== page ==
Standard & Poor’s Outlook for U.S.

Monday, April 18, 2011
Posted in category Financial Markets

With all of the brouhaha over Standard & Poor “negative” outlook on the long-term AAA credit rating of the U.S., I have not come to the conclusion that this is a significant move. While the media bobbleheads and most independent bloggers seem to be scrambling to unwind the drama and make the case that politicians are being ‘put on notice,’ I see it differently.

One bond strategist was quoted in Bloomberg as saying,  “It’s truly a shot across the bow and a message to Washington, which has been clowning around on this and playing politics when they should toss ideology aside and focus on achievement.” This statement was made with the belief that there is a depraved political-ideological government on one hand, and, on the other hand, we have this creature called ‘good’ government wherein some magical powder can be sprinkled on the politburo to purge its kingpins of their affinity for all things megalomaniacal. All government, by definition, is political-ideological, and all politics, by definition, is coercion. A ‘non-political’ political structure does not exist. Why is that so hard to understand? Politics is the act of using one’s position and power to execute acts of theft, redistribution, and the promotion of advantage to selected recipients. Are people – even really smart people – just desperate to believe in something “good,” even if it is pure fantasy?

Getting back to the Bloomberg piece, the author points out that this “negative” outlook on the government’s long-term credit rating means the following:

The cost to protect against a default by the government and the nation’s banks jumped and stocks declined after the New York-based firm’s statement, which assigns a one-in-three chance that it will lower the U.S. rating in the next two years.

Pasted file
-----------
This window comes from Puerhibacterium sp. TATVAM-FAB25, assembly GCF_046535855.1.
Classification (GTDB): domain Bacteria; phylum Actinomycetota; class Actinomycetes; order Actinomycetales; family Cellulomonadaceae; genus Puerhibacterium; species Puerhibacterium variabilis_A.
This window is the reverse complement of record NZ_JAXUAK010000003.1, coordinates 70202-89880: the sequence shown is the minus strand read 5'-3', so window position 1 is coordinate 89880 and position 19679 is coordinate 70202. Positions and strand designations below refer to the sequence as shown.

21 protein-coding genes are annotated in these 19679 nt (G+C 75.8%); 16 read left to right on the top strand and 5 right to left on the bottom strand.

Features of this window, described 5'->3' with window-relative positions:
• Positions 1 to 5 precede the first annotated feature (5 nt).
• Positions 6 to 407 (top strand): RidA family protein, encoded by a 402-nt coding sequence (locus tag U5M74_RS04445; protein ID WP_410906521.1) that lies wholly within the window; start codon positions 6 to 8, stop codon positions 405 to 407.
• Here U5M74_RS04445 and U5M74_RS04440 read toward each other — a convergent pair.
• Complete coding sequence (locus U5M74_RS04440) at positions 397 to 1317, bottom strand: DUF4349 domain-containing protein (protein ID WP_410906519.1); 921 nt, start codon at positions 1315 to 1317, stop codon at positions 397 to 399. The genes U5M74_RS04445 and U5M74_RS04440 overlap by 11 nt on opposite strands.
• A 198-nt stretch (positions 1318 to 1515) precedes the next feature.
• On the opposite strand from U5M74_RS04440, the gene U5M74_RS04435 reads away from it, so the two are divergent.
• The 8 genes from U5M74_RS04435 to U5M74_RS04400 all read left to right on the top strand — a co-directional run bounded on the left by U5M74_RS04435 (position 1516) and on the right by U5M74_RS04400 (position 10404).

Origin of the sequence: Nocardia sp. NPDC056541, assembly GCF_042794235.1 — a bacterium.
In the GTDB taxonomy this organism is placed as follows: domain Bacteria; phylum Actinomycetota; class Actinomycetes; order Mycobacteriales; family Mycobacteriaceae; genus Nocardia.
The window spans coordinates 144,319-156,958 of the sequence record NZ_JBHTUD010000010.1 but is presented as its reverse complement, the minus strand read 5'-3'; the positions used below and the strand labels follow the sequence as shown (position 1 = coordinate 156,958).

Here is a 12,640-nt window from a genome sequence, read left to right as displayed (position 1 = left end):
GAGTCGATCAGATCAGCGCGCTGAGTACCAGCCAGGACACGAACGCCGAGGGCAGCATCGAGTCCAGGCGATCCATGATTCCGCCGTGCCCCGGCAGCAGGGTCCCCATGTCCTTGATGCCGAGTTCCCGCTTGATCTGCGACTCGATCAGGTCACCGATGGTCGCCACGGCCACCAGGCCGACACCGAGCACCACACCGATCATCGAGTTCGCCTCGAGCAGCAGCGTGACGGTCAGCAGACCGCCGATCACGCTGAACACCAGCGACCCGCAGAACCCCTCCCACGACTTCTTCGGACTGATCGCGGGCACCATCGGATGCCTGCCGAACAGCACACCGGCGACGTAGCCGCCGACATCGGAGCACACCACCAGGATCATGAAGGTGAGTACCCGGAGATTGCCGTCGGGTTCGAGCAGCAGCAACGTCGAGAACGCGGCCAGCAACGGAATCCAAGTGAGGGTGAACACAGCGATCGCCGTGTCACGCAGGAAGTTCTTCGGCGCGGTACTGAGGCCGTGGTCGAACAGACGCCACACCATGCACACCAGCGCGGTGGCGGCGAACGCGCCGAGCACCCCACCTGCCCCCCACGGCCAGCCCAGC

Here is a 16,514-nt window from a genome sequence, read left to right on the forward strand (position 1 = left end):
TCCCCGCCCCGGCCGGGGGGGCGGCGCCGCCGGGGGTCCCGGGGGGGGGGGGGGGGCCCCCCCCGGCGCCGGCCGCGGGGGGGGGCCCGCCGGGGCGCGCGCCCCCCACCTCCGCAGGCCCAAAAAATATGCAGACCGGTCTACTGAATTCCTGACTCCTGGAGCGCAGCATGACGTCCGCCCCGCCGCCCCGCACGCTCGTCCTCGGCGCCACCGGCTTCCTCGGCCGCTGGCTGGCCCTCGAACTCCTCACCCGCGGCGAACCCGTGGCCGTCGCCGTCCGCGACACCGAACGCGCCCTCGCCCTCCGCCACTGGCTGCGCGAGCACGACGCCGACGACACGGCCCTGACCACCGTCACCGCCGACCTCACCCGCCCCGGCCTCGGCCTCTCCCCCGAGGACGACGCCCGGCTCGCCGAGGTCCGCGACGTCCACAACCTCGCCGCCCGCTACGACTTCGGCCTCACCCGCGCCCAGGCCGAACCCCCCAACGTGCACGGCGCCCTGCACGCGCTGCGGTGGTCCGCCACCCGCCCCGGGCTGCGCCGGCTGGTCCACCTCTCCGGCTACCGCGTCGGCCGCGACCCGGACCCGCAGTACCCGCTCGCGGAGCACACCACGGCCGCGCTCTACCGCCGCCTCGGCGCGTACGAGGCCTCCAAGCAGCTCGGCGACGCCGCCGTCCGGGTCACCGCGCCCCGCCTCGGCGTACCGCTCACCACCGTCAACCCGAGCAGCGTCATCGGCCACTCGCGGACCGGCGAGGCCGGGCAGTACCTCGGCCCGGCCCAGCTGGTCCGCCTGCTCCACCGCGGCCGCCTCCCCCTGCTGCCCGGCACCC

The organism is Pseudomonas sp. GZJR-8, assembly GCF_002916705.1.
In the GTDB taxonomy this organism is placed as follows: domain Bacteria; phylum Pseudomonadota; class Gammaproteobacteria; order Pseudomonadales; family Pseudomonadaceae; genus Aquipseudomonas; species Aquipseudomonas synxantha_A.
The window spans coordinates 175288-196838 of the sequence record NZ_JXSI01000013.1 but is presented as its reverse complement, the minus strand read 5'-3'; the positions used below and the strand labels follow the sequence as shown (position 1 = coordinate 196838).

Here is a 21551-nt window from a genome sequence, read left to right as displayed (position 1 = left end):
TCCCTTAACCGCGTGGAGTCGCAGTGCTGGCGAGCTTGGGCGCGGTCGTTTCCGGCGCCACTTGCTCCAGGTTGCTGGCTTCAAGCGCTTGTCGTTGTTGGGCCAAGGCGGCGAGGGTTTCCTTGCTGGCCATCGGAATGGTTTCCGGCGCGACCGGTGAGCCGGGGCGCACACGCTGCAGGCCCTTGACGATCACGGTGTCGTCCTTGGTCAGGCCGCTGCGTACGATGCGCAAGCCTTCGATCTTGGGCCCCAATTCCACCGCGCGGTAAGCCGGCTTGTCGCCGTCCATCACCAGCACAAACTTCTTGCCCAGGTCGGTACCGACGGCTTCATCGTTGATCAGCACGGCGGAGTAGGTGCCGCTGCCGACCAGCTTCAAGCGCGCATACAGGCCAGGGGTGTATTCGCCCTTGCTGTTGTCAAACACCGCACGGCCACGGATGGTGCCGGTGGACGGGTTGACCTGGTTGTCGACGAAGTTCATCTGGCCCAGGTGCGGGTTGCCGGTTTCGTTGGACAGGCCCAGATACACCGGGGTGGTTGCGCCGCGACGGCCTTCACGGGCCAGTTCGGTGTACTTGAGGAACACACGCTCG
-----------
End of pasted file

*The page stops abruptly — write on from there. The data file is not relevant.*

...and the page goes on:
A 1-in-3 chance on a 2-year time horizon. Can you say ‘long shot?’ Or media showboating? Or is this perhaps a publicity stunt? Are all of the bears, reality hardliners, and independent thinkers being placated with this feeble concession? The Wall Street Journal reported this today: Standard & Poor’s analysts are about to host a call explaining some of the rationale for their decision to keep the U.S. at a AAA rating, but move the outlook to “negative.”  Oh the drama. And this rather weak statement (“negative outlook”) took how long to come to fruition? Meanwhile, I am seeing an abundance of quotes from bureaucrats who point out that Fitch and Moody’s haven’t budged. That is their best defense for a country whose fiscal policy is the Titanic on steroids.

Martin Weiss of Weiss Ratings presented this challenge to the three rating agencies about a year ago.

Dear S&P, Moody’s, and Fitch,

 You are the world’s three dominant rating agencies, largely controlling the ratings of bonds and debts issued by thousands of corporations, municipalities, and sovereign governments.

I am the chairman of Weiss Ratings, an independent rating agency. (See Weiss Ratings’ press release on MarketWatch or “Weiss Is Returning to Ratings Business” in the Wall Street Journal.)

And today, I challenge you to promptly take the bold action that you have so far avoided — to downgrade the long-term credit rating of the U.S. government in order to help protect investors and prod Washington to fix its finances.

As a reminder of how incompetent (or, better described as non-independent) these agencies are, here is a link to the 1994 Government Accountability Office study that determined the three largest rating companies failed to downgrade the obvious: failing insurance companies.

Be Sociable, Share!
You can leave a response, or trackback from your own site.

5 Responses to Standard & Poor’s Outlook for U.S.

  1. clark says:

    April 18th, 2011 at 6:33 pm

    Saw this comment on the HBB:

    2011-04-18 13:21:17

    As posted above. FEDS goals are to pump banks full of cash.